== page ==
WASHINGTON UPDATE: A Week Steeped in Health Care Policy

Aug 15, 2017

Spending an entire day or so learning about the history of the Medicare and Medicaid programs? Fascinating, said Dr. Matthew Sideman, chair of the SVS Coding and Reimbursement Committee.

The experience was one of the highlights of his week at the Executive Leadership Program in Health Policy and Management at Brandeis University in 2016. The program also included participating in the American College of Surgeons Leadership and Advocacy Summit in Washington, D.C., this past May.

"The knowledge gained from my time at Brandeis is just coming to fruition and I look forward to working hard to serve the societies in the future," Dr. Sideman, who has worked with SVS on policy and advocacy for more than a decade, wrote in his report on the program.

Dr. Stuart Altman, who was involved with setting up Medicare and Medicaid, gave a historical presentation on the history of the two programs. "It was fascinating to hear how we got where we are from the mouth of someone who was a participant," Dr. Sideman said.

With Medicare and Medicaid reimbursement now undergoing a sea change, the week was especially pertinent, he said. Members of the American College of Surgery presented a session on its work creating an Advanced Alternative Payment Model, a key portion of the Medicare replacement program, now known as the Quality Payment Program. QPP was created via the replacement legislation, the Medicare Access and CHIP Reauthorization Act of 2015. Dr. Sideman is on the SVS APM subcommittee to create a payment model for vascular surgery.

"I learned more about the background plus cutting-edge information: this is where things are going on right now," he said.

Much of the MACRA concept has been championed by SVS and other physician groups for years, he said. "It was concepts, but not a lot of nuts and bolts," he said of the original law. "Now we’re trying to figure out how the nuts and bolts will work."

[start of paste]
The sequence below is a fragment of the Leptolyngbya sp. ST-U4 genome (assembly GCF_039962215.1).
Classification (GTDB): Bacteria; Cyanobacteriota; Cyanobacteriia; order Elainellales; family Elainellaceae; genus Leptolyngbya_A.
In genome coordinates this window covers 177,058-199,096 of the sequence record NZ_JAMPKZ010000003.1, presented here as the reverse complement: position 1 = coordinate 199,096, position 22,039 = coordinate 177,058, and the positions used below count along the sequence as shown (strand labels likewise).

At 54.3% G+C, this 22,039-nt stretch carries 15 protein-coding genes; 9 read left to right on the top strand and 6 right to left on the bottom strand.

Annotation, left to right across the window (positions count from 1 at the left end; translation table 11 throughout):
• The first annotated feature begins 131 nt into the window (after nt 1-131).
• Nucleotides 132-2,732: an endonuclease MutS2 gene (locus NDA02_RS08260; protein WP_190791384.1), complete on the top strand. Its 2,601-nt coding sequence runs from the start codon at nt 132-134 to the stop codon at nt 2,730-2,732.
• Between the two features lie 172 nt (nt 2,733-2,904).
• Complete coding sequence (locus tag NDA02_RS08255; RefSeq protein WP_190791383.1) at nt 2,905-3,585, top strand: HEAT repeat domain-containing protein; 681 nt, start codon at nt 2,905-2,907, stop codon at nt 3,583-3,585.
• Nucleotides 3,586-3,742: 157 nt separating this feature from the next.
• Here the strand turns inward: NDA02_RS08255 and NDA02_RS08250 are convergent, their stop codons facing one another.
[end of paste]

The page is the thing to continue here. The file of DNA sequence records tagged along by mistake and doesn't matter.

For example, a "cost measure" will be one of the determinants of a physician’s score. "They’re going to figure out how much money you individually cost the Medicare system and compare you to others," he explained. "It’s not just ‘are you providing good care,’ because if it’s costly, they don’t like it."

A company currently is examining all of Medicare’s claims data to try to define an "episode." Dr. Sideman listed some of the claim details to examine: overall cost for the patient, including which costs are attributable to surgery and which to other factors. "Ultimately CMS will come up with standardized costs, be it a procedure or an illness," he said. "Medicare wants to use these as a benchmark and you’re either above it or below it.

"It’s vitally important we get these things right," he added. "We have to write down everything we do, document everything, because otherwise we’ll be too expensive."

Many surgeons remain unaware of MACRA’s details and ramifications. "There are going to be a lot of people who will be blindsided by this as it kicks in," he warned.

The week included sessions on leadership skills and hospital business management, in addition to policy.

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